Newington Green, the hidden gem between the borders of Hackney and Islington, has finally gained the popularity it deserves after many years. With restaurants, cafes and boutiques opening one after another, the once ‘no-go- area’ is already rapidly changing.
Words and Photos by Yasemin Bakan
Newington Green’s Green Lanes side which is one of the longest streets in London, used to be a place with cafes that only men could go to; their clientele mostly consisted of retired or unemployed men from Turkey who would go there to play board games. The street used to have only a few Turkish restaurants, barbers, off-licenses and two pubs.
In the area surrounding the Green sits the New Unity Church, that has been running since the 18th century, and is also known as the place that Mary Wollstonecraft developed her feminist ideas. Next to it is the Belle Epoque French bakery and Mildmay Club, which was established in 1888 and serving on a members-only basis ever since, along with the Holistic clinic Shine, and Acoustic cafe on the corner.
For the last few years, Newington Green has gone through an observable change, and this change seems to be bringing great popularity to the area, just like its neighbour Stoke Newington Church Street, which has a similar backstory and went through a similar change in the past.
BURGLED 10 TIMES
Hülya Rousseau says when she and her husband Eric decided to open Belle Epoque in 2002, they were still living in Finsbury Park, and the fact that she really liked the Clissold Park and its surroundings had a big impact on their relocation to Newington Green.
“Newington Green was quite a run down area and there
was nothing like a bakery or patisserie and we thought it would attract lots of people.
“In 2002, Newington Green was kind of a no-go-area with drug-gang activity, prostitution and crime. There was lots of squatter accommodation in the area.
“The park in front of our shop was in a very poor state and used by drug users. We got burgled 10 times within the rst year of trading.”
Hülya also adds that since they’d opened Belle Epoque, their customer portfolio hasn’t changed dramatically but she believes for the last few months that a di erent range of crowds are now coming to Newington Green.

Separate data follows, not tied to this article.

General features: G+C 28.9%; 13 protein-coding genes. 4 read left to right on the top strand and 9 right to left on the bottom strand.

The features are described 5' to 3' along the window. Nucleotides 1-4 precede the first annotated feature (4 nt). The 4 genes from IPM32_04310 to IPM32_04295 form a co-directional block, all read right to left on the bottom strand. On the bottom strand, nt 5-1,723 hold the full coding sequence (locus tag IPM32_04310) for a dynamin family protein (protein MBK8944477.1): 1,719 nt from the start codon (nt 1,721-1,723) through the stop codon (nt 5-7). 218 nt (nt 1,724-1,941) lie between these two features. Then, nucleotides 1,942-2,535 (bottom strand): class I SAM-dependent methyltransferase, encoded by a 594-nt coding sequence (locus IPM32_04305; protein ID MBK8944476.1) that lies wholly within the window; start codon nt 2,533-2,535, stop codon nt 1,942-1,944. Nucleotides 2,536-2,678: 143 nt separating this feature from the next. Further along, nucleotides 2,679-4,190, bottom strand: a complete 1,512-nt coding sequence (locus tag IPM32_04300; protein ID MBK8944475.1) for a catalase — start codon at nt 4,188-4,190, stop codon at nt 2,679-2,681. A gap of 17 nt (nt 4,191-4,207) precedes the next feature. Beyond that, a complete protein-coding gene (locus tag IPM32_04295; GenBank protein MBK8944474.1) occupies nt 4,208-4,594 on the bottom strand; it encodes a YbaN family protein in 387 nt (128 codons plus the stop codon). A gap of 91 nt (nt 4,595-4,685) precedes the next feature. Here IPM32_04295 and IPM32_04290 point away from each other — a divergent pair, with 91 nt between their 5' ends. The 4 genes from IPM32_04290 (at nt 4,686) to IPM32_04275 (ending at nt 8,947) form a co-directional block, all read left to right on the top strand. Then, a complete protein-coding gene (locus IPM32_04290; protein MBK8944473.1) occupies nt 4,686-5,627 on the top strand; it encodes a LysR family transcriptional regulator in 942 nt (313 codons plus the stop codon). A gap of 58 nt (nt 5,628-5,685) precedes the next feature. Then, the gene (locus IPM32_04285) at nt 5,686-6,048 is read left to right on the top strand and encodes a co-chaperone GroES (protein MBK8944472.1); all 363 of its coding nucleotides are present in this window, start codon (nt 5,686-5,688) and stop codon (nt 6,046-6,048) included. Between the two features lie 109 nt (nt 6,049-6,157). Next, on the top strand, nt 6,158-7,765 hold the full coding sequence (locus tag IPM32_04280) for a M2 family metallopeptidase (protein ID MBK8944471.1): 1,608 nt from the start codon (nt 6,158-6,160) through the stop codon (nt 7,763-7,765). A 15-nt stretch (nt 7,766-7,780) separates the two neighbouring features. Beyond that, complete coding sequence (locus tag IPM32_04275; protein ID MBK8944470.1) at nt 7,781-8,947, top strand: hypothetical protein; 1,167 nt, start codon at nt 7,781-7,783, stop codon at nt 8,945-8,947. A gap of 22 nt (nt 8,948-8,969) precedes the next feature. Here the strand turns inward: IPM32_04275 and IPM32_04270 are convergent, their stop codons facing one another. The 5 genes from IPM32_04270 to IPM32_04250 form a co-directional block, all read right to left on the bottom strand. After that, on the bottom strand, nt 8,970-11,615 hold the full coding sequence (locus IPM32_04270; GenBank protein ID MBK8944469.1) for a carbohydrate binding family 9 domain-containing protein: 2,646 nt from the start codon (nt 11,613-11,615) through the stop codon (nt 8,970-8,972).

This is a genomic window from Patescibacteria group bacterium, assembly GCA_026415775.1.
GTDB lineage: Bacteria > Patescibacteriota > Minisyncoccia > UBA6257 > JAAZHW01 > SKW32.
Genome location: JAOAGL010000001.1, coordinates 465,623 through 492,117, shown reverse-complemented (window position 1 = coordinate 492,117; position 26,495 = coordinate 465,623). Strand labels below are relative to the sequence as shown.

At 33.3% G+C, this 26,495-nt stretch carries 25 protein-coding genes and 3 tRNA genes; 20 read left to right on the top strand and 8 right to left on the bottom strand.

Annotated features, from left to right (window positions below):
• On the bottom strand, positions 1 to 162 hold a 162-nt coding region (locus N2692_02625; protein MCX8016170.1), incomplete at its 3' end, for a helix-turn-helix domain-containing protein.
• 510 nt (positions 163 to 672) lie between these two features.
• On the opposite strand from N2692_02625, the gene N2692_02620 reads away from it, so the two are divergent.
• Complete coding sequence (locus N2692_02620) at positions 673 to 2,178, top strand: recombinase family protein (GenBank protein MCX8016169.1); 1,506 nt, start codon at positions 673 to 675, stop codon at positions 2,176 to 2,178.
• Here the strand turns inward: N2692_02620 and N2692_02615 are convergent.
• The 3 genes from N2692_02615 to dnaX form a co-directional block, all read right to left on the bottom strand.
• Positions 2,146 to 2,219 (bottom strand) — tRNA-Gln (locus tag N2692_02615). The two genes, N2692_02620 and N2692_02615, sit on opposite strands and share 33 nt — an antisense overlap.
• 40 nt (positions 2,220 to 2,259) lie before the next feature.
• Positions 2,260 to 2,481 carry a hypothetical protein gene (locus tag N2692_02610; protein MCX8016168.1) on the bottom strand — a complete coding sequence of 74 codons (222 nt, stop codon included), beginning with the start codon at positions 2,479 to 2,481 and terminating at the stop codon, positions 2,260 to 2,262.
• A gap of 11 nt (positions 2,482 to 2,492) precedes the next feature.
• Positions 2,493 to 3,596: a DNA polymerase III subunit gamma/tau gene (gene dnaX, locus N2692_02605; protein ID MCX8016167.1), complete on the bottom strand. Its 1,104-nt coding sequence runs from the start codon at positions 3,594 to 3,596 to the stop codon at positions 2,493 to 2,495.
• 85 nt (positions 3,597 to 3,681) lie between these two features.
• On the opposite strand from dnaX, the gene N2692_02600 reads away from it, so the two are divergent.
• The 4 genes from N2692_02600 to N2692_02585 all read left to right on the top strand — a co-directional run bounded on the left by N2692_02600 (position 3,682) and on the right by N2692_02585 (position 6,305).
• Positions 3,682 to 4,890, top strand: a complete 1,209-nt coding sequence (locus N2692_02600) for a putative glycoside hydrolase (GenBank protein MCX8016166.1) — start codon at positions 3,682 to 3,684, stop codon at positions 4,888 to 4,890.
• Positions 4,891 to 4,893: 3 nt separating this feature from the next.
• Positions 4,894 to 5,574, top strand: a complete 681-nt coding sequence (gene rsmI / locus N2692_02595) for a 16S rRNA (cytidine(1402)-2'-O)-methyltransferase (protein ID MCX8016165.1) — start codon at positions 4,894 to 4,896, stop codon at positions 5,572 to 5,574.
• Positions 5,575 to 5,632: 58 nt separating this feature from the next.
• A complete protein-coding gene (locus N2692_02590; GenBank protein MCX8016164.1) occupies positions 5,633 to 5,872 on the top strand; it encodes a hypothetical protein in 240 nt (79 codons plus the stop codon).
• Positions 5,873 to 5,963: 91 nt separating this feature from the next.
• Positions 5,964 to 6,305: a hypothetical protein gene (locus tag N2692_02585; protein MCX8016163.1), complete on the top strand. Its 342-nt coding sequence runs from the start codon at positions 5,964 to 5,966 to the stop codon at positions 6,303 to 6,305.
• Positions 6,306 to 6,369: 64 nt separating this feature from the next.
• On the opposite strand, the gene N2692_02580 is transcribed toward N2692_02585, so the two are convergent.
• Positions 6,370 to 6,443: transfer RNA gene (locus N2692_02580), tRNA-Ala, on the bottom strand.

FINE DINING IN NEWINGTON GREEN
Two years ago, both chef Ben Marks, who is in his 20s, and the Front of House Matthew Emmerson bought their restaurant by the corner on Newington Green under the name Perilla Dining, o ering a ne dining concept in a relaxed atmosphere.
Ben was brought up on the other side of Clissold Park. Matt lives around the corner off the Essex road.
“I was familiar with the area” says Matt “and I really liked the community feel around here and the greenery. We fell in love with the windows of our site and the light that beams through, not to mention the green across the road!
“We have customers from all over London but we are blessed with a core of local regulars who keep coming back! We are primarily a neighbourhood restaurant and want to remain that way!
“Loads of great stuff has popped up since we opened – Bergen House, the Jumi Cheese shop and Jolene, along with Yield. I think the future’s really bright for this little area of North London. I hope to see lots more places opening up in the coming 12 months.”
Another popular and new restaurant that overlooks at Newington Green is Bergen House, with its Modern European and British menu. The owner Damian Benjamin says:
“I have known Newington Green for many years and followed its development with interest. I decided to open a restaurant on the Green. I thought the restaurant I wanted to open would be a good t with the locals”.
I’m walking towards Green Lanes, Sarıyer Balık, is a cosy seafood restaurant that has been managed by a Turkish family for more than 30 years. A few meters away on the left are the Green House co- working space and Feest cafe, which are meeting points for freelancer professionals living in the area.
Just next to the Green House there is a men-only Turkish cafe which has been around since the 80s. I then ask a Turkish man smoking outside about his views on the changes in the area.
He says: “I live on Stoke Newington Church Street. 30 years ago, it was a place like Newington Green. Over time, slowly intellectuals, artists and young families started to relocate to the area and the place went through a rapid transformation. Now a similar transformation is noticeable in Newington Green. I had been married to an Irish woman for 22 years so I’m used to British culture. If these cafes happen to shut down, I will go to English-owned cafes instead.”
Chef Camille Tardieu is the founder of Cérès which is set to open on Green Lanes in a few weeks.
“The first time I came to Newington Green was to visit the Newington Green Fruit and Veg shop. I instantly loved the area and this wonderful greengrocer. I have continued to shop there regularly for my supper clubs, private events, and every day shopping for home!” says Camille talking about how she came across Newington Green.
What kind of cuisine does Camille bring to the area?
“My Provencal and Sicilian heritage allows me to explore new ways to interpret Southern French and Italian classics,
and to integrate other culinary in uences in my cooking.”
The newly opened places in the area are of course not just restaurants. Post at Green Lanes which relocated to Green Lanes from Stoke Newington Church Street o ers vintage jewellery and souvenirs. Dusty Payne, the co-owner of Post at Green Lanes, says:
“We wanted to come to an area we could grow along with and Green Lanes feels as if it is in the process of redeveloping itself as a street. A lot of the empty buildings are now being taken over by shops, cafes, and independent boutiques.”
The future looks bright for Newington Green.